It could also encourage state efforts to draw congressional districts based on citizen population. The Supreme Court has routinely ruled that states are allowed to use total population when drawing districts — including in a 2016 decision where the Court sided 8-0 with Texas’s use of total population — but it hasn’t explicitly said that they have to.

A conservative state government that wanted to allocate its representatives based only on people who could vote would already be able to do that using American Community Survey data (because redistricting, unlike reapportionment, is allowed to use sampled data). But it would be that much easier if that data were part of the essential census package.

There is, however, one big problem. Demographers studying the ACS data keep noticing that people often mark themselves as citizens when there’s pretty much no way they could be citizens — they’ve only lived in the US for a year, for example.

According to Jennifer Van Hook, a professor of sociology and demography at Penn State University, demographic groups that have large shares of unauthorized immigrants are the ones most likely to inaccurately mark themselves as citizens: Mexican men of working age, for example.

Maybe they don’t understand the question — or maybe it’s because they’re worried about what will happen if they tell the truth.

The US census doesn’t have a way to “fix” undercounts

In most demography — say, polling — when one group isn’t as likely to respond as another group, researchers can use statistical modeling to make sure they’re not underrepresented in the results.

The census can’t do that. It’s bound by the requirement for enumeration: counting. What it gets is what it gets.

Over the past couple of censuses, the final census count has been pretty close to accurate: In 2010, 95 percent of households were counted accurately — in fact, overall, the 2010 census slightly overcounted the US population.

But that takes a lot of effort.

Only 67 percent of Americans responded to the initial census survey by mail in 2000, and 72 percent in 2010. To get the rest, the Census Bureau dispatched half a million temporary census takers to visit houses up to six times in the hopes of speaking with someone in person — often hiring census takers from within the community, to reduce the anxiety of speaking to a government official.

If that didn’t work, they’d try to get information from neighbors about who was living in the silent house — and if that didn’t work, they’d have to do “nearest-neighbor imputation,” or basically assuming that the household looks identical to that of the most similar household nearby. The Supreme Court has ruled that imputation is okay because it’s just filling in known gaps in the data, rather than speculating about where the gaps would be.

Those methods don’t get everybody. Van Hook points out that people who return their census forms might not be telling the truth about how many people are in their household because they’re trying to protect, say, relatives who are unauthorized immigrants. Or a census respondent might not count a family friend who’s sleeping on the couch for a few weeks while he finds a job because he doesn’t really live at the house — but he doesn’t live anywhere else, either.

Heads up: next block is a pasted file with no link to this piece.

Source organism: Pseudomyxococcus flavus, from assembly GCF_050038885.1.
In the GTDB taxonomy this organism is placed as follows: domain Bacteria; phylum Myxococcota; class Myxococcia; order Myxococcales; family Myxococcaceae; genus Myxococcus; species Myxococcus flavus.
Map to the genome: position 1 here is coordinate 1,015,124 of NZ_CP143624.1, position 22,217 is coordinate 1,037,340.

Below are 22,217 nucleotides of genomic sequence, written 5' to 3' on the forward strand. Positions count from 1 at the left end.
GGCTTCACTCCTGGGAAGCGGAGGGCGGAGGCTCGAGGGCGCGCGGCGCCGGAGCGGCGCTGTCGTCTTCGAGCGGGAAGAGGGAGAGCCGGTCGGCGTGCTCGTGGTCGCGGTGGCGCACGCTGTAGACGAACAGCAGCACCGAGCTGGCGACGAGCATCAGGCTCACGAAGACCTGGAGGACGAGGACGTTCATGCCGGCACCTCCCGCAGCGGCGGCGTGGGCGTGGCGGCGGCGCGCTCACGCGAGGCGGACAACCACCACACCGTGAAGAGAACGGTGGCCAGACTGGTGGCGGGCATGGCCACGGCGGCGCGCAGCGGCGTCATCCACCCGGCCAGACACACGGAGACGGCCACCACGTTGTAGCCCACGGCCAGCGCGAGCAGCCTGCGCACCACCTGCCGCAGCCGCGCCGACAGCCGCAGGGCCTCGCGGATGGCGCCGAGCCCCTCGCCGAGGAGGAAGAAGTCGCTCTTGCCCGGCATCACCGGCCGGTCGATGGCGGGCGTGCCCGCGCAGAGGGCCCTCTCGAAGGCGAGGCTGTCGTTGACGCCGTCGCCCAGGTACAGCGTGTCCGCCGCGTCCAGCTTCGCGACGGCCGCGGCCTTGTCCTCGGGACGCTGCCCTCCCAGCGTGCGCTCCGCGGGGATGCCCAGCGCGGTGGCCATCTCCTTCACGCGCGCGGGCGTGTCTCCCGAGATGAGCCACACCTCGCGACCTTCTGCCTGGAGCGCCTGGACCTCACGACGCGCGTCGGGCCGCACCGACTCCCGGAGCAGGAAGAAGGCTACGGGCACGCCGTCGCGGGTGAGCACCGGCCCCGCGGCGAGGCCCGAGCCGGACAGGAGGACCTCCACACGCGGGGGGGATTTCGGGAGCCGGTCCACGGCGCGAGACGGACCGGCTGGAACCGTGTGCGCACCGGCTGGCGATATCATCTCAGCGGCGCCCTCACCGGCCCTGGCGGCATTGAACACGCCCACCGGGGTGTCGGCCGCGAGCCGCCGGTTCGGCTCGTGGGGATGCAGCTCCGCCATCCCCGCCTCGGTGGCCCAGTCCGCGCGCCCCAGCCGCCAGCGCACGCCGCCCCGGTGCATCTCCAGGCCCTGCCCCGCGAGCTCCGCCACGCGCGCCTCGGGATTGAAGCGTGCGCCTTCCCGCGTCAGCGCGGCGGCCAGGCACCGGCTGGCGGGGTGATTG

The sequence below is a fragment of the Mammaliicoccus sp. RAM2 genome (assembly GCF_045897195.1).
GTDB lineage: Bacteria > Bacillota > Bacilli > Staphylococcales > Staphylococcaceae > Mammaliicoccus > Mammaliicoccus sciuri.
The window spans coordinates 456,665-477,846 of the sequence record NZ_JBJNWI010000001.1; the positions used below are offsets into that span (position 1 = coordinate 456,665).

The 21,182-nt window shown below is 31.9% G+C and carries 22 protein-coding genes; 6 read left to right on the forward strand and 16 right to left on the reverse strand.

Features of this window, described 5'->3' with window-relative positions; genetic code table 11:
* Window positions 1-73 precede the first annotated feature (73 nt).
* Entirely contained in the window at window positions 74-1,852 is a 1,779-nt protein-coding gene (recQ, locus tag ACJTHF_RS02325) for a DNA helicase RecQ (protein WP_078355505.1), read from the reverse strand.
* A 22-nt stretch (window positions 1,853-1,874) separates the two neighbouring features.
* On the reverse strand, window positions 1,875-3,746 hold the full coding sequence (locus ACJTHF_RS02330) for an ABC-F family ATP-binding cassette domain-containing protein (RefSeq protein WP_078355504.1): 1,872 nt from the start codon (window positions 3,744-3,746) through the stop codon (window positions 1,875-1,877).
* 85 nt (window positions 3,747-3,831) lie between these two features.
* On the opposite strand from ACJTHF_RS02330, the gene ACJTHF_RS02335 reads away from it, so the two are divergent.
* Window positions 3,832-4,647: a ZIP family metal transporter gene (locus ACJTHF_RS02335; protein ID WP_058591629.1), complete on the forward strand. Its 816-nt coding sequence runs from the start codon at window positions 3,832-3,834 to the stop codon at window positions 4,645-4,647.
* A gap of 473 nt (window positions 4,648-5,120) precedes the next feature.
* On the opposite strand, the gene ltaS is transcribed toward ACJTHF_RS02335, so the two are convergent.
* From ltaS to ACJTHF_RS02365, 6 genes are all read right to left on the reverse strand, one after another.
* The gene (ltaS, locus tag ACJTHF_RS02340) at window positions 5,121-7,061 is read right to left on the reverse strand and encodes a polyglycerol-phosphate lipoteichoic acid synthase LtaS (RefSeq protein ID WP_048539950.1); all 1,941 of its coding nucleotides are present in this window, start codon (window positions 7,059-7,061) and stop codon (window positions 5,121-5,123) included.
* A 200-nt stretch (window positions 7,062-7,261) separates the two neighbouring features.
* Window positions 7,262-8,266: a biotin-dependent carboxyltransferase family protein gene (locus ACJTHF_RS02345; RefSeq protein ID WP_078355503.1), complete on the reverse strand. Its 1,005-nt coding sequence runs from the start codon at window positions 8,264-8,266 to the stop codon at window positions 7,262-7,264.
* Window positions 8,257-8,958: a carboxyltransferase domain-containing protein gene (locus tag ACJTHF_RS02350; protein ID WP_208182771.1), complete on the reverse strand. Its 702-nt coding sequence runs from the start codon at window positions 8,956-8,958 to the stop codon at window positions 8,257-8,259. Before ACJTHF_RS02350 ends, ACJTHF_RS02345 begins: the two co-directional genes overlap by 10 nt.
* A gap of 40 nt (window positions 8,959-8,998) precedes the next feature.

And then there are the places where people live that aren’t on the master list of addresses the Census Bureau pulls together at all. “They might live in the back of a restaurant, or a trailer in the back of the farmhouse,” places the Census Bureau doesn’t think are homes and therefore doesn’t send a survey to begin with.

Unsurprisingly, these sorts of problems are more likely to show up in certain groups than others. African Americans, particularly African-American men, have been undercounted in the past two censuses.

So have Latinos, who were undercounted by 0.8 percent in 2000 and 1.5 percent in 2010. The Census Bureau says the change between the two censuses wasn’t statistically significant. But if the Latino response rate plummets in 2020, the undercount rate will soar.

The citizenship question might not damage response rates. But it’s a huge risk.

The Trump administration has rejected the idea that asking about citizenship is likely to create a substantial undercount that didn’t exist before.

“While there is widespread belief among many parties that adding a citizenship question could reduce response rates, the Census Bureau’s analysis did not provide definitive, empirical support for that belief,” the memo from Commerce Secretary Wilbur Ross says.

That’s true. There simply haven’t been any studies or experiments either way. And it’s totally possible that a citizenship question wouldn’t have that big an impact — whether because it wouldn’t matter that much or because immigrants will already be afraid of the census no matter what it’s asking.

The problem, say demographers and advocates, is that the government is risking a lot for the sake of getting this question back on the form.

Usually, census questions go through a pretesting process that can take years. But the 2020 census is already well past the development stage. As the Commerce Department announced the addition of a citizenship question, the Census Bureau was conducting its only full “dress rehearsal” field test for the 2020 census, in Providence, Rhode Island.

Advocates and researchers don’t have a ton of data to help them predict the impact of adding a question that’s never been tested. But for a social scientist, that in itself is reason for concern.